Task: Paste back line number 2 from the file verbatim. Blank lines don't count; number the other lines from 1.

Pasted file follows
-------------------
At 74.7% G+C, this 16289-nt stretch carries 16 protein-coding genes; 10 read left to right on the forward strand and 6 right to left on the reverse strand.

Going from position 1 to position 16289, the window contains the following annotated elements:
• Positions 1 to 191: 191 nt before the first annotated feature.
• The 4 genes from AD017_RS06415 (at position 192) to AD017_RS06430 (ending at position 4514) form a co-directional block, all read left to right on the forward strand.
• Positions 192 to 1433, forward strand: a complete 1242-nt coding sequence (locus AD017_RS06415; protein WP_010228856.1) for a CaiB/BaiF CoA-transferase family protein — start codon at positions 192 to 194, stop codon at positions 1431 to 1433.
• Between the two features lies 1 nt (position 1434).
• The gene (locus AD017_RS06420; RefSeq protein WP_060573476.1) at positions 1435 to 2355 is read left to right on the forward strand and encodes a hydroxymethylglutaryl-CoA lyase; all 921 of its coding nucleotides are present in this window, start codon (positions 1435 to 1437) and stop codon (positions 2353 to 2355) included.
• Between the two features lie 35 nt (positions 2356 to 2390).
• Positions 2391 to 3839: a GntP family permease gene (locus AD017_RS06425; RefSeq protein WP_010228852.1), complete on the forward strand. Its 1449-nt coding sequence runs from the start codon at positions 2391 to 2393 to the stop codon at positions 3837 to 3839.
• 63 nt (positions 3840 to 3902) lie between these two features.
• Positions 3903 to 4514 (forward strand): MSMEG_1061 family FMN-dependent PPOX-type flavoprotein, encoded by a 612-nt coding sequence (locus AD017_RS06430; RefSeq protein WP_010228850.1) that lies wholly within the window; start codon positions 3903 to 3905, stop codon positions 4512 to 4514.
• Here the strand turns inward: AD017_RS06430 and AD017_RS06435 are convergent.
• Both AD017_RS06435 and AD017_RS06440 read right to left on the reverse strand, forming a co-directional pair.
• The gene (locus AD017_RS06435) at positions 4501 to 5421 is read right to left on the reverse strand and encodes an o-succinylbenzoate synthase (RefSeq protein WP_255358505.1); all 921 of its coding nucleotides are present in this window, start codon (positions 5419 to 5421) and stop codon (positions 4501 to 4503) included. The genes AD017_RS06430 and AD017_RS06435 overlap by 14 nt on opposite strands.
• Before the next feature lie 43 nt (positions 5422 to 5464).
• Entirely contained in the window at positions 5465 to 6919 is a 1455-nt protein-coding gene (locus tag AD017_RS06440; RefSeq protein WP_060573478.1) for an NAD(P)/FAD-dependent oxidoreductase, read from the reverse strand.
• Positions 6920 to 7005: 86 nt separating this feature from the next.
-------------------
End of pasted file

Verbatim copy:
Going from position 1 to position 16289, the window contains the following annotated elements: